Brain scan can reveal your love for babies
In its research, a team at National Institutes of Health in Germany, Italy and Japan used a functional magnetic resonance imaging scanner to analyse reactions of volunteers – seven men and nine women who were shown pictures of babies.
The results revealed patterns of activity that showed that some people wanted to care for the infant – even though the baby didn`t belong to them, the `Daily Mail` reported.
Seeing images of infant faces appeared to activate in the adult`s brains circuits that reflect preparation for movement and speech as well as feelings of reward. "These adults have no children of their own, yet images of a baby`s face triggered what we think might be a deeply embedded response to reach out and care for that child," said lead scientist Marc H Bornstein of the Eunice Kennedy Shriver National Institute of Child Health and Human Development.
While the scientists recorded participants` brain activity, the subjects did not speak or move. Yet their brain activity was typical of patterns preceding such actions as picking up or talking to an infant.
The activity pattern could represent a biological impulse that governs adults` interactions with small children. From their study results, the scientists concluded that this pattern is specific to seeing human infants. The pattern did not appear when the participants looked at the photos of adults or of animals – even baby animals.
When the researchers compared the areas and strength of brain activity in response to each kind of image, they found that infant images evoked more activity than any of the other images in three key brain areas.
Firstly in the premotor cortex and the supplemental motor area, which are regions of the brain directly under the crown of the head. These regions orchestrate brain impulses preceding speech and movement but before movement takes place.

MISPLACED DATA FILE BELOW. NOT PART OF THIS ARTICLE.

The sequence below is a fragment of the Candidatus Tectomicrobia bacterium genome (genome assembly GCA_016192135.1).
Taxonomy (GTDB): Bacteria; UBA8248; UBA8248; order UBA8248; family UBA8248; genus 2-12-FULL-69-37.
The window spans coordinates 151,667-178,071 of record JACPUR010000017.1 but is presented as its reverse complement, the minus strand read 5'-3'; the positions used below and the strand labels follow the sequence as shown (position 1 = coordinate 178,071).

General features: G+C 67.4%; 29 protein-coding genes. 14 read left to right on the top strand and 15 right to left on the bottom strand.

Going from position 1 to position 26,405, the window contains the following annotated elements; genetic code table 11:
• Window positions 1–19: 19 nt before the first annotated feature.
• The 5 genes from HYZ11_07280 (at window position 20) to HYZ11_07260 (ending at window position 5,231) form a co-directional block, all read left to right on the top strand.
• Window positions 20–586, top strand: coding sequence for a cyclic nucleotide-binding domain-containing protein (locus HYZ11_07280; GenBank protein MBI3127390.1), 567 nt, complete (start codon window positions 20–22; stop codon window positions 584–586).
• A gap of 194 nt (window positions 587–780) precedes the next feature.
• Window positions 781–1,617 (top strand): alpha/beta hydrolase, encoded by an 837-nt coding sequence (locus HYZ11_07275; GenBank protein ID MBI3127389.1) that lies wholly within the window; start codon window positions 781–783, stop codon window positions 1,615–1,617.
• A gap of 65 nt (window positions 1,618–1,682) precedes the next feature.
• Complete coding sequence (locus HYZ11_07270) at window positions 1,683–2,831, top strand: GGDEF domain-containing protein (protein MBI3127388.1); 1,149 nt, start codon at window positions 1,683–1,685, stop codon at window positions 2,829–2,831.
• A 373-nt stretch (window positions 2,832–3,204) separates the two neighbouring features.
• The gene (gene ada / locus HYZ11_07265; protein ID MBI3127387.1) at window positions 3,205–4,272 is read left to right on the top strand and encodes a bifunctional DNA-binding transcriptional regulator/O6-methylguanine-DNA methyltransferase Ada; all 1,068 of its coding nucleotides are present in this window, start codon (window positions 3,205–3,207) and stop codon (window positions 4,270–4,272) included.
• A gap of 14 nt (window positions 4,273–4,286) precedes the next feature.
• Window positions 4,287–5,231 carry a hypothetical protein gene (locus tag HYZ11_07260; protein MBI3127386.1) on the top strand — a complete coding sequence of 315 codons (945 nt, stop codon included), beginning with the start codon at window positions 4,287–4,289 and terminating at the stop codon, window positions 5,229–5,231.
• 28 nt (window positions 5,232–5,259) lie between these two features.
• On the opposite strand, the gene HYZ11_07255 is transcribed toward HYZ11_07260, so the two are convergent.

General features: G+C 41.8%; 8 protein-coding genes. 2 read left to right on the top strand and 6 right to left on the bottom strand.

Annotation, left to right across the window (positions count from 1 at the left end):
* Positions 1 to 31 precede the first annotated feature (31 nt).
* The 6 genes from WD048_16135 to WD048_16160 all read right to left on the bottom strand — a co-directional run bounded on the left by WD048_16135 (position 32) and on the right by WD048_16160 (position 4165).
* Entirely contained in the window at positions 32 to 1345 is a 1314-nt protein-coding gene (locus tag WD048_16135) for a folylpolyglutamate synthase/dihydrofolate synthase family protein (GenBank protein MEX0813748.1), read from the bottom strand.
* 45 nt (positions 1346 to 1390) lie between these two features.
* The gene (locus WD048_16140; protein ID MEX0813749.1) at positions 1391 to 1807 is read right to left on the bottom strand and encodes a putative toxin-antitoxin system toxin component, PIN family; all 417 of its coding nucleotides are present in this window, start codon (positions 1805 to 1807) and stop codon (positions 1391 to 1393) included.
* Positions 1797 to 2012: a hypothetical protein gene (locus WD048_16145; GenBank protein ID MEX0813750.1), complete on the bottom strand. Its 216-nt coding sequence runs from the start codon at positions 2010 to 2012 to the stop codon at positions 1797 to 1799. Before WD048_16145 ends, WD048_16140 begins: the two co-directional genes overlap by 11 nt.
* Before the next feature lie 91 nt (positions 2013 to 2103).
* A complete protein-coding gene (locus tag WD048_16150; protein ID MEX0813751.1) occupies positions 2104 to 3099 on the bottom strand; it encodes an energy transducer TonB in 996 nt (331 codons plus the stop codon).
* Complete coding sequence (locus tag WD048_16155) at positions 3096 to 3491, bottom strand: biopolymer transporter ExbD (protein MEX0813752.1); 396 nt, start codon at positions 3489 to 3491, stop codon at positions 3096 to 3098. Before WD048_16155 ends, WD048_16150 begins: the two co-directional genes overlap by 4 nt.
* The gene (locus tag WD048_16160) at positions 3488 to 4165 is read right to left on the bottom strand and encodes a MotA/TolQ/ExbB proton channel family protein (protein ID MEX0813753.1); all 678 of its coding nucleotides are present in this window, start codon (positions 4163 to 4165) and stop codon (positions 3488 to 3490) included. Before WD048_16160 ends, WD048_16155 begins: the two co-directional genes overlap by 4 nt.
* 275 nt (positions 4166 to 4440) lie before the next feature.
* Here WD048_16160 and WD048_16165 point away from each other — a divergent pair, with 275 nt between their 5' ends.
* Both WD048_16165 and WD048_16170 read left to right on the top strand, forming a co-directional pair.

Secondly in the fusiform gyrus – on each side of the brain, about where the ears are – which processes information about faces. Activity the researchers detected in the fusiform gyrus may indicate heightened attention to the movement and expressions on an infant`s face, the researchers said.
Thirdly, there was heightened activity in the insula and the cingulate cortex, which is associated with emotional arousal, empathy, attachment and feelings linked to reward.
The subjects reported feeling more willing to approach, smile at, and communicate with an infant than an adult. They also recorded feeling happier when viewing images of infants.
However, signs of readiness to care for a child that appear in the brains of some or even most adults do not necessarily mean the same patterns will appear in the brains of all adults, Dr Bornstein said in the `NeuroImage` journal.
"It`s equally important to investigate what`s happening in the brains of those who have neglected or abused children. Additional studies could help us confirm and understand what appears to be a parenting instinct in adults, both when the instinct functions and when it fails to function," he added.